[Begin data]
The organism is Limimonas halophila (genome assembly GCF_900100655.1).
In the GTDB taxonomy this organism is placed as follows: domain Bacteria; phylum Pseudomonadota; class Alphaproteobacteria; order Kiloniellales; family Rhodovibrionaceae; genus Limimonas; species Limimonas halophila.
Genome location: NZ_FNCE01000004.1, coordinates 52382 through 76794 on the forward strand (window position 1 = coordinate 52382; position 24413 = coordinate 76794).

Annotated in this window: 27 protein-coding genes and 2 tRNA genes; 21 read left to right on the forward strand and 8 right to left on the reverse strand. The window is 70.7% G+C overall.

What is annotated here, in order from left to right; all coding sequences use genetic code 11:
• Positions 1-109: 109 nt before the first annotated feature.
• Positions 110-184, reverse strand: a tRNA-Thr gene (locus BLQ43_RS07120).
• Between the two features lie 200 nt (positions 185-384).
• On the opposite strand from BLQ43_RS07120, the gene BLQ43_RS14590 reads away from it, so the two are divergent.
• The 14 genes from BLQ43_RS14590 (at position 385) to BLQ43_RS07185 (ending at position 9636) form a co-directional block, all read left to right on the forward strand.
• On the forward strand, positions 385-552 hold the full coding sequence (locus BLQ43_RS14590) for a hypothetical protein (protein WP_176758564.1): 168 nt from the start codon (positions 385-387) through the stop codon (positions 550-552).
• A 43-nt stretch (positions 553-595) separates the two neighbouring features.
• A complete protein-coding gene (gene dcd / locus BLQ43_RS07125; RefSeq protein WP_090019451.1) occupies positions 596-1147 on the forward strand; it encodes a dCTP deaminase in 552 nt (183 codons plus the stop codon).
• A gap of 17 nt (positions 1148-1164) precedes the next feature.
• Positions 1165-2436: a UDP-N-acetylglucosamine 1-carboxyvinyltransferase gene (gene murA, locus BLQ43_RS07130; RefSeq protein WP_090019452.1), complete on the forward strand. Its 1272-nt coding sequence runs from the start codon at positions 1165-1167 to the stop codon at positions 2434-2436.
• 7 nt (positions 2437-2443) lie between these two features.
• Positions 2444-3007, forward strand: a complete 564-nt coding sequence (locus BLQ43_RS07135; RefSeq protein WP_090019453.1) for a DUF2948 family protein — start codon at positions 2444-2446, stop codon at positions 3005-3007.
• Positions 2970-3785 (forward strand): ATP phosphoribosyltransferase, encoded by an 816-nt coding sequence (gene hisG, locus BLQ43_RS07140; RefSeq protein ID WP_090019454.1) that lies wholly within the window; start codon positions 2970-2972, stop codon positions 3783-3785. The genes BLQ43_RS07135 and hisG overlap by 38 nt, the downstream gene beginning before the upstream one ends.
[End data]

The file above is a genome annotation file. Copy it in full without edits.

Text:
The organism is Limimonas halophila (genome assembly GCF_900100655.1).
In the GTDB taxonomy this organism is placed as follows: domain Bacteria; phylum Pseudomonadota; class Alphaproteobacteria; order Kiloniellales; family Rhodovibrionaceae; genus Limimonas; species Limimonas halophila.
Genome location: NZ_FNCE01000004.1, coordinates 52382 through 76794 on the forward strand (window position 1 = coordinate 52382; position 24413 = coordinate 76794).

Annotated in this window: 27 protein-coding genes and 2 tRNA genes; 21 read left to right on the forward strand and 8 right to left on the reverse strand. The window is 70.7% G+C overall.

What is annotated here, in order from left to right; all coding sequences use genetic code 11:
• Positions 1-109: 109 nt before the first annotated feature.
• Positions 110-184, reverse strand: a tRNA-Thr gene (locus BLQ43_RS07120).
• Between the two features lie 200 nt (positions 185-384).
• On the opposite strand from BLQ43_RS07120, the gene BLQ43_RS14590 reads away from it, so the two are divergent.
• The 14 genes from BLQ43_RS14590 (at position 385) to BLQ43_RS07185 (ending at position 9636) form a co-directional block, all read left to right on the forward strand.
• On the forward strand, positions 385-552 hold the full coding sequence (locus BLQ43_RS14590) for a hypothetical protein (protein WP_176758564.1): 168 nt from the start codon (positions 385-387) through the stop codon (positions 550-552).
• A 43-nt stretch (positions 553-595) separates the two neighbouring features.
• A complete protein-coding gene (gene dcd / locus BLQ43_RS07125; RefSeq protein WP_090019451.1) occupies positions 596-1147 on the forward strand; it encodes a dCTP deaminase in 552 nt (183 codons plus the stop codon).
• A gap of 17 nt (positions 1148-1164) precedes the next feature.
• Positions 1165-2436: a UDP-N-acetylglucosamine 1-carboxyvinyltransferase gene (gene murA, locus BLQ43_RS07130; RefSeq protein WP_090019452.1), complete on the forward strand. Its 1272-nt coding sequence runs from the start codon at positions 1165-1167 to the stop codon at positions 2434-2436.
• 7 nt (positions 2437-2443) lie between these two features.
• Positions 2444-3007, forward strand: a complete 564-nt coding sequence (locus BLQ43_RS07135; RefSeq protein WP_090019453.1) for a DUF2948 family protein — start codon at positions 2444-2446, stop codon at positions 3005-3007.
• Positions 2970-3785 (forward strand): ATP phosphoribosyltransferase, encoded by an 816-nt coding sequence (gene hisG, locus BLQ43_RS07140; RefSeq protein ID WP_090019454.1) that lies wholly within the window; start codon positions 2970-2972, stop codon positions 3783-3785. The genes BLQ43_RS07135 and hisG overlap by 38 nt, the downstream gene beginning before the upstream one ends.